The two major players who’ll decide the fate of the test prep industry are the test makers themselves, and the colleges/universities that use them. Students, obliged to do whatever the colleges ask of them, are along for the ride. When the UC system replaces the SAT and ACT with a test of its own, it’ll rattle those two business somewhat. By itself it won’t be a fatal blow. It COULD start an avalanche, but we’ll have to wait and see what other colleges do. Generating your own, fair test requires a major investment of resources. Plus, each school that needs a new test would have to create its own, unless they got together and created a universal college admissions test… which is what the SAT and ACT are supposed to be. Will the UC announcement be the death of the test prep industry? Probably not. It’ll alter what tests certain students take, but by adding in a brand new test, it will, if anything, grow the test prep industry. I say that not as some blind believer in test prep… I just look at what the colleges want and don’t hear too many of them saying that they want one fewer factor by which to measure a student.
David Coleman, College Board CEO, said today (and I’m paraphrasing), “We think it’s irresponsible to bring a large group of students together in June, and we want to keep the adults safe as well.” That is a shot over ACT’s bow.
SAT is working on an online test. From their messaging, they’ll only release it if they have to. David Coleman compared it to the AP tests-under-COVID format. Sounds to me like it’ll be a different test.
ACT has an online test. I’ve used it. It stinks. Don’t believe me? Try it for yourself. Of the students we’ve had who have taken the online version of the test, their scores travel two points lower across the board compared to the paper test. There are major glitches in the platform, including the fact that you can highlight within a reading passage, but those highlights disappear when you move to the next question. The timing across the test is identical to the timing on the paper test, but the format is less user-friendly. And if students are performing two points worse on it, how could I possibly recommend it?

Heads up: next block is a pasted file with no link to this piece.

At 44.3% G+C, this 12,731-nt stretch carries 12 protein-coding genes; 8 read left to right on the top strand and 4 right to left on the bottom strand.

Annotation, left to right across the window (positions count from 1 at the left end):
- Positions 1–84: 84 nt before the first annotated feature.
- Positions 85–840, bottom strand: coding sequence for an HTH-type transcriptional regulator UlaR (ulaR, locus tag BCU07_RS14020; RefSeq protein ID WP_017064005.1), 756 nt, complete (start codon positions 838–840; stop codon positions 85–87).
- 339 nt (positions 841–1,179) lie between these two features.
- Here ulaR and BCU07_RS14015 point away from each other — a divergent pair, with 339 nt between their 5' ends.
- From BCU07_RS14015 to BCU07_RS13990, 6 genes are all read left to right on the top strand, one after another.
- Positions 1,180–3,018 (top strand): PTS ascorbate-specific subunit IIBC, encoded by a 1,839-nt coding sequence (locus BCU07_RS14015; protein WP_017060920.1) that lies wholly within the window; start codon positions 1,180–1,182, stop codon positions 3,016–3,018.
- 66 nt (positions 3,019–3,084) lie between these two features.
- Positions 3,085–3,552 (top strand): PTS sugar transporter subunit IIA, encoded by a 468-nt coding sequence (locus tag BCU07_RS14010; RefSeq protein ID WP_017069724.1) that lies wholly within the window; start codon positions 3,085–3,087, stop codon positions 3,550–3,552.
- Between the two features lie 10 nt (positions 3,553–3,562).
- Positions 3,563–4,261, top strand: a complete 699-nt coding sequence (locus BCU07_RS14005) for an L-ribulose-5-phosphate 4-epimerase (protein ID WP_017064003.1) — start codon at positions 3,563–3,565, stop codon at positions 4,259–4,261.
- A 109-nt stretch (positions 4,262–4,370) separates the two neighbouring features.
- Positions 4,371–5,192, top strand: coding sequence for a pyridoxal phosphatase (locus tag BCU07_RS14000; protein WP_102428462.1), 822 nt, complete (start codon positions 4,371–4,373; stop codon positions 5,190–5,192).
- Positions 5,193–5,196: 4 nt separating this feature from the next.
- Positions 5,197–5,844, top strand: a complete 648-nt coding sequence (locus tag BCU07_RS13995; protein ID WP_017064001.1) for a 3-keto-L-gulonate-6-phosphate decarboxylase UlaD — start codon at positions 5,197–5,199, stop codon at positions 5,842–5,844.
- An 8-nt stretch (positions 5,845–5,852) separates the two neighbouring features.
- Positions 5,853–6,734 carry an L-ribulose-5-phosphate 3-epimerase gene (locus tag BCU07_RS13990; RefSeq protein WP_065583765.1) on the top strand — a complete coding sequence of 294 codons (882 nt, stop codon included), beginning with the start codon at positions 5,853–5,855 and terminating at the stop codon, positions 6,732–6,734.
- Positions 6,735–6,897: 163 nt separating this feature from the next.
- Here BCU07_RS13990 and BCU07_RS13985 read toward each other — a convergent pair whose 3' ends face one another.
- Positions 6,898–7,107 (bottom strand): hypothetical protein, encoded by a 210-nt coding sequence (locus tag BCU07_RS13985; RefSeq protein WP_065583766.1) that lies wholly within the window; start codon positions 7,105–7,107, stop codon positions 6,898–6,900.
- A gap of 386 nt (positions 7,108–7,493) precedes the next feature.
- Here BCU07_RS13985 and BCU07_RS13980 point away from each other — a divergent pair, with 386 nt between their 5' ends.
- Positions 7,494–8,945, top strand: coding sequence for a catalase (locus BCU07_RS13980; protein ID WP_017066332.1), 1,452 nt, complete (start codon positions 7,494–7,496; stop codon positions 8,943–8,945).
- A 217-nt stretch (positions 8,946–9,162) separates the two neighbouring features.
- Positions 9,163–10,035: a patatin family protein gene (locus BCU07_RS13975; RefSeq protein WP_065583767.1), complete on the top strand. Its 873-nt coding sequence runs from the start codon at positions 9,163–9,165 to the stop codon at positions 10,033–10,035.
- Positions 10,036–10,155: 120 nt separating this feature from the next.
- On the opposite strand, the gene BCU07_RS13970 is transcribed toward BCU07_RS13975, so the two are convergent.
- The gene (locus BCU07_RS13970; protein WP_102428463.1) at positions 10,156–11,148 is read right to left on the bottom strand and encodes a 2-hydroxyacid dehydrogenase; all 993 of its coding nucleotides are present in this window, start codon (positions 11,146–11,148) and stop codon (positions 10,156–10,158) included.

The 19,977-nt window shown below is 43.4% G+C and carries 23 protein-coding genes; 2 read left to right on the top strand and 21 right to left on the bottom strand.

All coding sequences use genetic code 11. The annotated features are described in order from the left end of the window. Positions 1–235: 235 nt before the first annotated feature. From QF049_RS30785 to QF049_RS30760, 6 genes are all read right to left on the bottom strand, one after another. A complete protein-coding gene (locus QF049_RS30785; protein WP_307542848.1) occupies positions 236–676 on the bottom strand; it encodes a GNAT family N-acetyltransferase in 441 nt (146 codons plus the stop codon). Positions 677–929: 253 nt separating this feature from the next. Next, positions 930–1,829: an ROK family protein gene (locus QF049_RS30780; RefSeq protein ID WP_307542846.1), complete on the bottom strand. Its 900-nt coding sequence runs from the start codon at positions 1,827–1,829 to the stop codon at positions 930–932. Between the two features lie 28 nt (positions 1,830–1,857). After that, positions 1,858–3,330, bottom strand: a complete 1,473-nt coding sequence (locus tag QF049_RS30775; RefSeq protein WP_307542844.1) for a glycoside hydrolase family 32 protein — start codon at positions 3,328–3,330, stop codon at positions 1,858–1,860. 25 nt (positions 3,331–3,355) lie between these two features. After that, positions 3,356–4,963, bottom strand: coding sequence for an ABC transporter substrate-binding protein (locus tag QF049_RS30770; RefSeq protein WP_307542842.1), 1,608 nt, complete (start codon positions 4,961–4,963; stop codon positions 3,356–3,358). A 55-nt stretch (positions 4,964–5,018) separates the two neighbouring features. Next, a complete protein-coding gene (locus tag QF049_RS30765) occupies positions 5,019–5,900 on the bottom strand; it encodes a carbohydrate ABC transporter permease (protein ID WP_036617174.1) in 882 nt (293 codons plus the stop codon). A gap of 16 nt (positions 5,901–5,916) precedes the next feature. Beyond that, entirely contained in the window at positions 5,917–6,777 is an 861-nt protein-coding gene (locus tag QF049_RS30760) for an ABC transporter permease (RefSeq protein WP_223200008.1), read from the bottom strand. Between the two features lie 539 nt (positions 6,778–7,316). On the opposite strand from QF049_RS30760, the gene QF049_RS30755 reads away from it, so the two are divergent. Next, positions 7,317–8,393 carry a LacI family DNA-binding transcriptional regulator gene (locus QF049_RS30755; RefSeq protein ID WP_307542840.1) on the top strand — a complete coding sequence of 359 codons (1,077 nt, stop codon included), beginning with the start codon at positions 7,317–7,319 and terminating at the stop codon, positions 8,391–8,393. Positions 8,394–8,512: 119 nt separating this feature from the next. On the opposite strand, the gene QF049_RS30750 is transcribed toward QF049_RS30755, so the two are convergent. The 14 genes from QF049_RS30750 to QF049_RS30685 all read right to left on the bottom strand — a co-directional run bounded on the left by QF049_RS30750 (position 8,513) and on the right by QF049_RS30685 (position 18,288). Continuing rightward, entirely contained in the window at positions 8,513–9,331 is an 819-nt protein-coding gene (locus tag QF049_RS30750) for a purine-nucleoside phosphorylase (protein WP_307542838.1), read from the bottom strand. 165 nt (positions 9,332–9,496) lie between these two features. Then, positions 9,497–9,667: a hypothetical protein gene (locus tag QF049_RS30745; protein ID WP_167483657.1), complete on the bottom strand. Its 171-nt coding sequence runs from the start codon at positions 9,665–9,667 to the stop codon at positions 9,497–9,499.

SAT says they will “offer monthly national test dates throughout the fall, beginning in August.” What that really means: they added a September test date. Sarcastic thumbs up emoji.
I tried this new test, the CLT, or Classic Learning Test. I am totally disappointed by how similar to the SAT it is.
Is now a good time to reconsider what we value in education? I for one value creativity, problem-solving skill, reading skill (of all kinds and at all levels), and writing ability. I had the idea to make a test that tests those skills. Reach out to me if you have thoughts about how to get a project as crazy as that off the ground.
We’re working with our kids via Zoom, our longtime online platform of choice. We have also developed a course for proctoring practice tests to our students. Reach out to Uma to sign up for that course. It’s free.
I think it’s a kind decision that some colleges are making tests be optional for next year. We’ll support our students in any way we are able. For some, that will be by helping them get ready for their test so they can demonstrate their performance and stand out from the pack. Whatever they need, we’ll be ready.